March 20, 2019
Dear Ms. Tallo,
The Society for Pediatric Pain Medicine is a professional organization dedicated to providing better care for children in pain, through clinical care, education, research and advocacy. We listened with interest to the NPR Invisibilia podcast “The Fifth Vital Sign”. We are encouraged to see that pediatric pain is receiving long overdue acknowledgement and attention. Your podcast has the power to influence the lives of millions as is evident from the response it has generated. When dealing with medical and health information it is imperative to represent the information in an accurate and objective manner backed by scientific facts. Personal interpretations and sensationalism run the risk of creating fear, alarm and unintended harm to the listeners.
Chronic pain involves an extremely complex interplay of neurobiological, physiochemical, and psychosocial factors, making it a subjective and personal experience, especially pertinent in the case of children. Likewise, its treatment needs to be appropriately tailored to address these factors.
The reporting in this episode of Invisibilia fails to acknowledge the scientific evidence around the neurobiology of pain or its treatments. This episode leaves the listener with an overly simplistic interpretation, by the reporter, that your pain and its treatment are simply a matter of attention (or lack thereof). Statements like “put them in pain to get them better”, “the whole point of treatment was to draw attention away from pain” “pain is how she’s going to be cured”, or “boring the pain into submission”, not only lacks scientific validity but invokes fear and panic around treatment of children’s pain while fostering mistrust of health professionals.
This type of oversimplification completely ignores and negates decades of intense scientific work that has gone into understanding the complex neurobiology of pain, or its transmission, modulation and treatments. Pain is both associated with and leads to, psychological (suffering, fear, anxiety, depression), physiological (hormonal), and structural (abnormal nerve circuitry) changes in a child’s brain, nerves and body.
The reporter mentions the risk of return to the 1950’s “grin and bear it philosophy.” We’re afraid that in its current format, this podcast is doing exactly that. Simply stated, as long as one can learn to “feel her feelings, but then push on” misrepresents the real impact and purpose of a pain rehabilitation program. The Podcast fails miserably to convey to its listeners, the scientific evidence behind the rationale and impact of a program for treatment of complex chronic pain associated with significant disability as in Devyn’s case.
Invisibilia neglects to clarify that unlike the program featured on the podcast, most pain rehabilitation programs, not only allow a child to return to a more functional and healthier life, but do so by causing physical and structural changes in the brain circuitry to reverse the damage done by chronic pain (neuroplasticity). These programs change how their brain receives and interprets the pain signals, and how it responds to those signals. These in turn affect the physical, physiological, hormonal and psychological responses by the child’s body, therefore, improving the child’s experience of pain.
The psychologic support and education around all aspects of pain are integral to treatment. Psychology provides a better understanding of the pain and its treatment, and prepares patients and families to minimize dysfunction, and cope with any setbacks, using proactive and practical means. Although different from the practice of the rehabilitation program covered in this podcast, the majority of pain rehabilitation programs also routinely utilize medications for symptom management and/or to address the underlying pathology when appropriate, compared to the “just two” which take an extreme position on medication use. However, the reporter neglects to mention the very existence of several such multidisciplinary pain rehabilitation programs, or explore the rationale behind this major difference in practice.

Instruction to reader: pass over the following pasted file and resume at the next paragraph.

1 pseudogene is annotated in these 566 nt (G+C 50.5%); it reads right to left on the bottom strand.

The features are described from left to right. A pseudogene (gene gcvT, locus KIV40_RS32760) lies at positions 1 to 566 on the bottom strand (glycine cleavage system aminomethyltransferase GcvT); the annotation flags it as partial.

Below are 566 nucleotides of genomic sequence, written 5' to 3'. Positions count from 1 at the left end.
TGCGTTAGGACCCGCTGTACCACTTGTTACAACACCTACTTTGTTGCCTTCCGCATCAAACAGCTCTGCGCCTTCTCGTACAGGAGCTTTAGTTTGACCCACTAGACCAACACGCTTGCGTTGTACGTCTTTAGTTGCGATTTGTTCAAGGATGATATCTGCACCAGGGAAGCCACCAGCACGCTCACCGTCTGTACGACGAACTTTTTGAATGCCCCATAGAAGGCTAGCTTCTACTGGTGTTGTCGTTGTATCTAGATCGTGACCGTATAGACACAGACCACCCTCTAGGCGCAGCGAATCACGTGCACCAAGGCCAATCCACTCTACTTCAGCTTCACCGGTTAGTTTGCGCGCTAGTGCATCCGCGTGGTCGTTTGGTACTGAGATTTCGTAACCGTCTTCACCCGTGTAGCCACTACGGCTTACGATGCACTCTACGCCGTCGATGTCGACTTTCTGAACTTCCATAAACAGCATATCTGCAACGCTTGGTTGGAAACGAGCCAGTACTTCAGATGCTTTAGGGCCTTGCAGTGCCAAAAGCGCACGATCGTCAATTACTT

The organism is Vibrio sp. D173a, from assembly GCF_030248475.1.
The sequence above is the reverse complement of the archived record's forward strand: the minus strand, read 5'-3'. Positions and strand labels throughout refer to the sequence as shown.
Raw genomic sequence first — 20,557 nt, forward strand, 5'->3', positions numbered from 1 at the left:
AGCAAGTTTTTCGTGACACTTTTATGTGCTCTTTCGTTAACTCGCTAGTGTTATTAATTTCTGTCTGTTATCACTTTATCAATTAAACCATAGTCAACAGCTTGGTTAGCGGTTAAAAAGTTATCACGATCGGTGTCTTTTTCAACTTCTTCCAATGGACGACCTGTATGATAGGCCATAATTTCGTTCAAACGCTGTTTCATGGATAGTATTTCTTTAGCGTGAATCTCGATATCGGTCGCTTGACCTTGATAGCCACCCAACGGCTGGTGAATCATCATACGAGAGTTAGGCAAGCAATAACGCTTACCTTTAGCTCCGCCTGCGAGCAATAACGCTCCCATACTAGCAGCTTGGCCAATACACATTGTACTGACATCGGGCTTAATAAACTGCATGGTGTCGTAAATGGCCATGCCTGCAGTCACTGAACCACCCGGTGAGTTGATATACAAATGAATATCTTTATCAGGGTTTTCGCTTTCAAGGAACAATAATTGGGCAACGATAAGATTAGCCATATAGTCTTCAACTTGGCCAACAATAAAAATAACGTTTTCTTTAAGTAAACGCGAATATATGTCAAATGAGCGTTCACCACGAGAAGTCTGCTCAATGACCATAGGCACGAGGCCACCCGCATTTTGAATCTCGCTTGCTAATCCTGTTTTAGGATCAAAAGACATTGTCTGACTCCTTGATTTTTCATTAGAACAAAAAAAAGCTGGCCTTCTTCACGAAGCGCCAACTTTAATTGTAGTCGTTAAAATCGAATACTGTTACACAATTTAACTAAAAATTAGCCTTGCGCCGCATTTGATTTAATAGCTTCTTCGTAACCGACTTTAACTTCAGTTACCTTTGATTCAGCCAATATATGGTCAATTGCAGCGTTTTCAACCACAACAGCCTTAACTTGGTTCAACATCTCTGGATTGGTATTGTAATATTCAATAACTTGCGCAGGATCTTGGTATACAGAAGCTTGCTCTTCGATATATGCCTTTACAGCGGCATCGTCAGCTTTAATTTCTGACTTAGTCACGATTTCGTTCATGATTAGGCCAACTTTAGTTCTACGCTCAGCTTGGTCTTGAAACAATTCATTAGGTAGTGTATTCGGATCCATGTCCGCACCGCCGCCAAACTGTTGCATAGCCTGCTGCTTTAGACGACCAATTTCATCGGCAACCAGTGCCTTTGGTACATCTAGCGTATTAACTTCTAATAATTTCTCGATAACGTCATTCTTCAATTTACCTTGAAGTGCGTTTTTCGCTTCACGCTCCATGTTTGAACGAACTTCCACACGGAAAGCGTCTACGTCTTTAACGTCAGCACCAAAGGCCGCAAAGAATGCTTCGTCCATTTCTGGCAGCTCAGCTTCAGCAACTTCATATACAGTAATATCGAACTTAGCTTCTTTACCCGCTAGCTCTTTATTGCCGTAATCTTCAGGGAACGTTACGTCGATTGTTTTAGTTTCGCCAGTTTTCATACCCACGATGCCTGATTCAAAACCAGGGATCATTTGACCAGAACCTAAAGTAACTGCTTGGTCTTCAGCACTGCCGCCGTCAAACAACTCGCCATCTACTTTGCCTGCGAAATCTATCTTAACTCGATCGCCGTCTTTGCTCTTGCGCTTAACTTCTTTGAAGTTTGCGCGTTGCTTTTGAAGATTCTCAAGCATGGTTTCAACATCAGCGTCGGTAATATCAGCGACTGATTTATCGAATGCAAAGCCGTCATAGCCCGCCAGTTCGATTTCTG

We, the Society for Pediatric Pain Medicine, as advocates for children’s pain care, are deeply concerned that your episode promotes the misconceptions around pediatric pain and undermines the diligent scientific discovery by scientists, doctors and clinicians over the past several decades.
Pain is NOT simply a matter of attention and psychological state of mind. It does not just respond to putting children in intense/more intense pain and teaching them to push through.
Instead, it requires a clear understanding of its complex nature and treating the physical, biological, and psychological issues carefully and simultaneously, in a delicate dance that sometimes may be harder in the beginning.
We request that NPR issues a clear statement acknowledging this oversight immediately and corrects course by creating another episode addressing these glaring missed steps. Providing perspectives from experienced pain providers and exemplifying the story of children with chronic pain who have undergone successful pain rehabilitation will provide listeners with accurate and scientifically backed information around pediatric pain. We would be happy to assist NPR in creating this resource with help of our experts.
Anjana Kundu, MBBS, MD
Immediate Past President
Rita Agarwal, MD, FAAP
Robert T. Wilder, MD, PhD
Yuan-Chi Lin, MD, MPH
Secretary-Treasurer, MD, MPH
Cc: Society for Pediatric Pain Medicine Board of Directors